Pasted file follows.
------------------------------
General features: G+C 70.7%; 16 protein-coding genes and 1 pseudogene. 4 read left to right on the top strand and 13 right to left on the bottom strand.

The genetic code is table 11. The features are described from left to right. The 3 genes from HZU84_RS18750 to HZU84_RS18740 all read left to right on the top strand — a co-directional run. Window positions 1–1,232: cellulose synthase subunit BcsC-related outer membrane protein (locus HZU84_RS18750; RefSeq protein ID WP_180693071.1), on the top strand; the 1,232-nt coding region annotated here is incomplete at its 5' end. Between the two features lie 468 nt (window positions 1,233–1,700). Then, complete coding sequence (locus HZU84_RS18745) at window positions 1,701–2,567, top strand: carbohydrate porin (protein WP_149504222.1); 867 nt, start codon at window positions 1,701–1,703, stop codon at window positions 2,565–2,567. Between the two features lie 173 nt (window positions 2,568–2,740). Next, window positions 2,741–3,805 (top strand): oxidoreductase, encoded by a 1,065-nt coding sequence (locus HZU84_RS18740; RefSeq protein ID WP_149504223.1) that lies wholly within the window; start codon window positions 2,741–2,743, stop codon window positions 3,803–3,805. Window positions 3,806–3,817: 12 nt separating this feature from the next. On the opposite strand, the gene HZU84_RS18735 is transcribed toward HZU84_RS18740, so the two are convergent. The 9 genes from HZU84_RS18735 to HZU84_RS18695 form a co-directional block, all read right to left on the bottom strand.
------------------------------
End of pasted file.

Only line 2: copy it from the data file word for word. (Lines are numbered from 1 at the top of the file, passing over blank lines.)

The genetic code is table 11. The features are described from left to right. The 3 genes from HZU84_RS18750 to HZU84_RS18740 all read left to right on the top strand — a co-directional run. Window positions 1–1,232: cellulose synthase subunit BcsC-related outer membrane protein (locus HZU84_RS18750; RefSeq protein ID WP_180693071.1), on the top strand; the 1,232-nt coding region annotated here is incomplete at its 5' end. Between the two features lie 468 nt (window positions 1,233–1,700). Then, complete coding sequence (locus HZU84_RS18745) at window positions 1,701–2,567, top strand: carbohydrate porin (protein WP_149504222.1); 867 nt, start codon at window positions 1,701–1,703, stop codon at window positions 2,565–2,567. Between the two features lie 173 nt (window positions 2,568–2,740). Next, window positions 2,741–3,805 (top strand): oxidoreductase, encoded by a 1,065-nt coding sequence (locus HZU84_RS18740; RefSeq protein ID WP_149504223.1) that lies wholly within the window; start codon window positions 2,741–2,743, stop codon window positions 3,803–3,805. Window positions 3,806–3,817: 12 nt separating this feature from the next. On the opposite strand, the gene HZU84_RS18735 is transcribed toward HZU84_RS18740, so the two are convergent. The 9 genes from HZU84_RS18735 to HZU84_RS18695 form a co-directional block, all read right to left on the bottom strand.